so, here i go.  wanna join me?


the giddy vol. 8 - st. patrick's day edition

i don't own much in the celtic department (except for a couple of larry bird trading cards), so here's a st. patrick's day playlist that keeps the theme going.

love-cars lucky you - chump lessons
an early, more rock oriented incantation of halloween, alaska. james diers' lyrics are windy and wise, dave king's drumming is on point, and the record flows nicely.  i've always been much more of a closet hip-hop fan, slow to embrace rock music as it were.  i came to this band late but hell - at least i showed up.  my favorite part hits around 1:48, when james references a kool-aid smile and james brown as only he can.

keith jarrett wild irish rose - the melody at night, with you
i saw the keith jarrett trio back in my minneapolis days. i was nervous about how the show would go, knowing that he is temperamental and fussy.  the set was going great, and then somebody requested "poinciana".  i thought that was gonna be the end, but instead keith talked a bit about ahmad jamal and proceeded to play the tune.  he was very gracious (and a little quirky) when i met him backstage. he is an incredible musical talent, and i don't mind his vocalizing one iota.  my favorite part comes early, with the d-c/7-6 resolution on the cadential Eb major at 0:14. how does he see this far ahead?

shirley horn green - light out of darkness
my friend katrina, whom i met while in vocal jazz school (i know, i know), was a big shirley horn nut.  shirley was a gem in the rough for me, a life preserver in the sea of singers that surrounded me.  she sang with a comforting huskiness, painting around the lyrics with empathetic voicings and lines while perched behind the piano. this record is a ray charles tribute album.  i love 1:47 when she concludes the bridge with "green can be big like an ocean, or important like a mountain, or tall like a tree." right up there with kermy & ray's duet.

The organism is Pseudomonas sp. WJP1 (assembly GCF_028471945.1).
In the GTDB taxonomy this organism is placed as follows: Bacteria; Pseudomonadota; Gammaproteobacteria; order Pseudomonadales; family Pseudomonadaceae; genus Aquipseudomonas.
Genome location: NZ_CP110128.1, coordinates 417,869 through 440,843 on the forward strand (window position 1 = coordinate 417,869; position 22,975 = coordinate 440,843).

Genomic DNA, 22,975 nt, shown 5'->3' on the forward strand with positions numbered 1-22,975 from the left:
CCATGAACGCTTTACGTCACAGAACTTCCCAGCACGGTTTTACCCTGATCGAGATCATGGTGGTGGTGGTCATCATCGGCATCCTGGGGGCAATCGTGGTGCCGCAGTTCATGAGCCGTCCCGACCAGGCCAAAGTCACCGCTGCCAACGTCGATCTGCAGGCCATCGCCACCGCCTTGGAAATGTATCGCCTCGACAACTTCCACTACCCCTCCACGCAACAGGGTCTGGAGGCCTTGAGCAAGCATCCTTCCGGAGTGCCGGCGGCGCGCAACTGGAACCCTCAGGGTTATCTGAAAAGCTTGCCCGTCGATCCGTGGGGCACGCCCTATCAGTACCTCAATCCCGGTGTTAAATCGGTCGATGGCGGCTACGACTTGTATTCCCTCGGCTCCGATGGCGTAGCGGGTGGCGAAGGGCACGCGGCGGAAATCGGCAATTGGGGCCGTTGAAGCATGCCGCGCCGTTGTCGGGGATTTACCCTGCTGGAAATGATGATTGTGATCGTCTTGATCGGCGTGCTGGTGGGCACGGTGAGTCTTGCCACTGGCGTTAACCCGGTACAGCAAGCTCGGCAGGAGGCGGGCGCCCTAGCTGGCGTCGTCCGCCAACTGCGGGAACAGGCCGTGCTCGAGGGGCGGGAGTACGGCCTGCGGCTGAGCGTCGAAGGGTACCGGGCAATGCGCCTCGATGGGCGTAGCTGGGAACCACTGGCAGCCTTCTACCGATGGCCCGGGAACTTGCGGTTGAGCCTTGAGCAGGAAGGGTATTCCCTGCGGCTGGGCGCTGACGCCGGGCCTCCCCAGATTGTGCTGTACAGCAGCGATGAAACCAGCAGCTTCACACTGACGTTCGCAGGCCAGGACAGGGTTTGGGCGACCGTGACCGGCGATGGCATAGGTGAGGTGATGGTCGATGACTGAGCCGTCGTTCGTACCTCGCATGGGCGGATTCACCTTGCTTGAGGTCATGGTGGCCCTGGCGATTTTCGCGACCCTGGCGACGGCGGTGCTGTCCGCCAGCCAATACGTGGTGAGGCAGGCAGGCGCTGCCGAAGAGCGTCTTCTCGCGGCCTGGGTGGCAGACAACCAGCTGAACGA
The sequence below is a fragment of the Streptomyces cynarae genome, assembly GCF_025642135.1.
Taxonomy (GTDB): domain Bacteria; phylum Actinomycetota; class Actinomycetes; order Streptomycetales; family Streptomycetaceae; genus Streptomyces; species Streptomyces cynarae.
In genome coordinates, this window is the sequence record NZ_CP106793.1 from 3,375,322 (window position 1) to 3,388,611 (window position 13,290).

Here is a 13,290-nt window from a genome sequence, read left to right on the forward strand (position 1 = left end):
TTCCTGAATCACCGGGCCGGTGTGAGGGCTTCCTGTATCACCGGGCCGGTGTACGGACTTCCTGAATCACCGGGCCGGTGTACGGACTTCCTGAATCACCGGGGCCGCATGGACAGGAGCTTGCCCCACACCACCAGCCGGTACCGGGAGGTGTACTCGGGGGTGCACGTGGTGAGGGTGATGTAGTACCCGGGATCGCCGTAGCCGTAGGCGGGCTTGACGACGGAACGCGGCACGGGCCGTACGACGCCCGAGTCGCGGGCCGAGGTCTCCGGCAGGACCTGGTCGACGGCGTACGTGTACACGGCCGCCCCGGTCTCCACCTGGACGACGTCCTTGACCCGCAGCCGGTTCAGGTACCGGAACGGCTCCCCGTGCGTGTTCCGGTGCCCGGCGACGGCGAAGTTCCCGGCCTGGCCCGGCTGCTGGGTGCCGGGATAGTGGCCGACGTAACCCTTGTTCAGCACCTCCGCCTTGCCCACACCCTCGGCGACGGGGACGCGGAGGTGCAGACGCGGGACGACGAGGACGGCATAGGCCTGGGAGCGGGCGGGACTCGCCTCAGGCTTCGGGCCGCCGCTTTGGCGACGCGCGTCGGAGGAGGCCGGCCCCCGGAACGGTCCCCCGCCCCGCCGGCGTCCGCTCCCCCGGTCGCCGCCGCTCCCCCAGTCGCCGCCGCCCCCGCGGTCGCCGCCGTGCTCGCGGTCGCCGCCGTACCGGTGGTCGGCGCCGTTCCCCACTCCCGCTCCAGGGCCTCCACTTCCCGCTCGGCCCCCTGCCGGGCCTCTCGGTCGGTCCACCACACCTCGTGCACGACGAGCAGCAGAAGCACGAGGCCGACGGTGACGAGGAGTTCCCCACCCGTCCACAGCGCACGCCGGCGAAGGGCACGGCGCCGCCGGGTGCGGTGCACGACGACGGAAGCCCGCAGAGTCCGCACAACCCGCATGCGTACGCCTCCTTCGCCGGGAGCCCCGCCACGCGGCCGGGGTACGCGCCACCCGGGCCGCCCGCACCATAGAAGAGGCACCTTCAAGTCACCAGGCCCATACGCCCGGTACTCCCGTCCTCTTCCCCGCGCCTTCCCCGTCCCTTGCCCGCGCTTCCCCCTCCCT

willie nelson i'm looking over a four leaf clover
this track comes from willie's album "rainbow connection". i grew up listening to country music, and have always loved willie's delivery.  he is brutally honest and artful. his guitar playing stretches the time, but in a way that leaves me lenient and forgiving.  the vh1 storyteller album with johnny cash is one of the best records of all time. this tune strikes me as a short little ditty, maybe an afterthought for the session.  my favorite part in all of its nerdy glory first happens at 0:04 in the 5 of 5 (secondary dominant, ladies), when willie drops the octave and runs up to the c#.

john scofield guinness spot - meant to be
i love this quartet.  bill stewart, marc johnson, and joe lovano at his best (and sometimes with jack and/or dennis irwin).  my buddy matt bernemann turned me on to these records.  i think the writing is so strong on all of these albums (but the song titles are too figure-of-speechy).  my man jay cook really had a sco thing going back in college. it's always those guys, right?  the ones that didn't go to music school per se, and it all just came so easy to them. lovano is killing here, giving me my favorite part in the out at 6:00 when he fragilely goes up in the altissimo.

chick corea leprechaun's dream pt. 1 - the leprechaun
dave stuart, musical guru and walking encyclopedia, hipped me to this record.  dr. stuart is a trombonist and music historian, one of the coolest guys around.  he definitely knows his shit.  this tune is pretty out there, with the choir and ring modulator and string group and jazz flute. chick is a tremendous musician, never one to stand pat while the world kept revolving.  my favorite part is at 4:40, when chick's rhodes solo takes over.